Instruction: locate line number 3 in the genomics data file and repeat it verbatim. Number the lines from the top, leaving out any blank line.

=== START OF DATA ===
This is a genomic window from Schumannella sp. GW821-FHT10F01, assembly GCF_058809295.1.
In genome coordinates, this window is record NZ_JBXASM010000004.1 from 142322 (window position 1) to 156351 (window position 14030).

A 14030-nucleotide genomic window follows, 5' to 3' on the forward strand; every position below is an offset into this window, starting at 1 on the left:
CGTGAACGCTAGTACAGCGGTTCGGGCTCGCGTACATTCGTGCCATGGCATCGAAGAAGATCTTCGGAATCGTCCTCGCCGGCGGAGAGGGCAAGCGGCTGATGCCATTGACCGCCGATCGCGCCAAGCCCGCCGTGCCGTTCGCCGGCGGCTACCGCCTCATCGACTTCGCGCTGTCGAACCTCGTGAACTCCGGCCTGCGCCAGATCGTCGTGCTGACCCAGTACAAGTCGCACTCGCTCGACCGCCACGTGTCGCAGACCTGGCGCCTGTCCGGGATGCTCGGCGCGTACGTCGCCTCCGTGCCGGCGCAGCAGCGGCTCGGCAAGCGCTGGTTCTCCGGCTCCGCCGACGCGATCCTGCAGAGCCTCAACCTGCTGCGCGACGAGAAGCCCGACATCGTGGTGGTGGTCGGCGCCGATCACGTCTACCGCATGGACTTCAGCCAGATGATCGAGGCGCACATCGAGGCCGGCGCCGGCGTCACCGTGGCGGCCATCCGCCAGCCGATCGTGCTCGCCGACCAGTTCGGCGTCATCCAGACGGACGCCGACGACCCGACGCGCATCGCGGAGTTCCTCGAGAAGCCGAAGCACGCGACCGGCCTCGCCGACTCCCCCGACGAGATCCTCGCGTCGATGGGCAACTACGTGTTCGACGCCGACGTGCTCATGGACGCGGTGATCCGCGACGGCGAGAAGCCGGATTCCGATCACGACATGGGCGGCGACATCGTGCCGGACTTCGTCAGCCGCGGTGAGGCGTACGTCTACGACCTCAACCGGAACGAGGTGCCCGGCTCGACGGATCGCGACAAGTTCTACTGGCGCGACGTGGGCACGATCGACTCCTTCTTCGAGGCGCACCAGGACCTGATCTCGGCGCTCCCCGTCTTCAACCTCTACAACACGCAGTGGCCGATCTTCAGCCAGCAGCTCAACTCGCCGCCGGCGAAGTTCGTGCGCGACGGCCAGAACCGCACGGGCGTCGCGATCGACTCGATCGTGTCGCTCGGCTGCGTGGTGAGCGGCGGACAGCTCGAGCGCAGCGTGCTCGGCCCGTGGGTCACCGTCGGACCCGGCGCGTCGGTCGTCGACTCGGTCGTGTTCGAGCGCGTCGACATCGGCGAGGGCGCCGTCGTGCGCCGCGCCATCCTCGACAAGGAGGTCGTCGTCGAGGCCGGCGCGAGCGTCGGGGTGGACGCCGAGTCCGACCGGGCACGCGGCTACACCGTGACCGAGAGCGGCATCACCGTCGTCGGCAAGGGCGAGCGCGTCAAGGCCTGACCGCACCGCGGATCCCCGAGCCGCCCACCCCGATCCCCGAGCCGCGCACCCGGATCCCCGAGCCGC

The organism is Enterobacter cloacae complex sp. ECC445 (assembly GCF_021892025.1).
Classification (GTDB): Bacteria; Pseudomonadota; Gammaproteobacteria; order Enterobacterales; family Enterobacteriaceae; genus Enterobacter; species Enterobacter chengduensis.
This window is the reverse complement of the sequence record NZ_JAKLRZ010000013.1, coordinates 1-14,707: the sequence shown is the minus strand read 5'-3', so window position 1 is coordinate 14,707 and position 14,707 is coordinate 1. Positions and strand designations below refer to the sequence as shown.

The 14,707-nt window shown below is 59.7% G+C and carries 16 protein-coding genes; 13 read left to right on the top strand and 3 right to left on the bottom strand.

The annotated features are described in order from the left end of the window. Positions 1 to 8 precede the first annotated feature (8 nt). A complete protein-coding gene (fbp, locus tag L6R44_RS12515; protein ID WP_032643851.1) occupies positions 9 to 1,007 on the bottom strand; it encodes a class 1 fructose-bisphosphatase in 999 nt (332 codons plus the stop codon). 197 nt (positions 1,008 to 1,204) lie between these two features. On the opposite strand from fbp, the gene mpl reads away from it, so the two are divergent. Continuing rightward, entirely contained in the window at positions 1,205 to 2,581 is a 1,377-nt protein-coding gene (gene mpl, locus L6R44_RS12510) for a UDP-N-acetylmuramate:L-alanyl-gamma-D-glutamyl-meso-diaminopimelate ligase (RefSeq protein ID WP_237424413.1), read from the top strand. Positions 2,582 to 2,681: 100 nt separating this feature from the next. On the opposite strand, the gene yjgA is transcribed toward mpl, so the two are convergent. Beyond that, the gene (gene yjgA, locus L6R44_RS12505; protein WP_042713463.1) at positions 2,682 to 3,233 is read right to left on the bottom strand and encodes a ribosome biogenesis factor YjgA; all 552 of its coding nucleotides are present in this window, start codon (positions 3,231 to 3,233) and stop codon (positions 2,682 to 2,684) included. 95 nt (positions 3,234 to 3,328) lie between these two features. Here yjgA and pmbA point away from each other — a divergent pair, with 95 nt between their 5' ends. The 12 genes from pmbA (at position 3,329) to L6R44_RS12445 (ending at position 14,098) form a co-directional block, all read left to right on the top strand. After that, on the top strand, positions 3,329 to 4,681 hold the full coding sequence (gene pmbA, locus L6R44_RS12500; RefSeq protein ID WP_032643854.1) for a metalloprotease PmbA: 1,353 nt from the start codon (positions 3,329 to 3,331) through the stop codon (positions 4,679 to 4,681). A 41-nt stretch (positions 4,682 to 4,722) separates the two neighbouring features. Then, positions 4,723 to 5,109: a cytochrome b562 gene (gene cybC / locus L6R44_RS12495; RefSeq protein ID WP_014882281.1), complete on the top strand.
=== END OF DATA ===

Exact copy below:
A 14030-nucleotide genomic window follows, 5' to 3' on the forward strand; every position below is an offset into this window, starting at 1 on the left: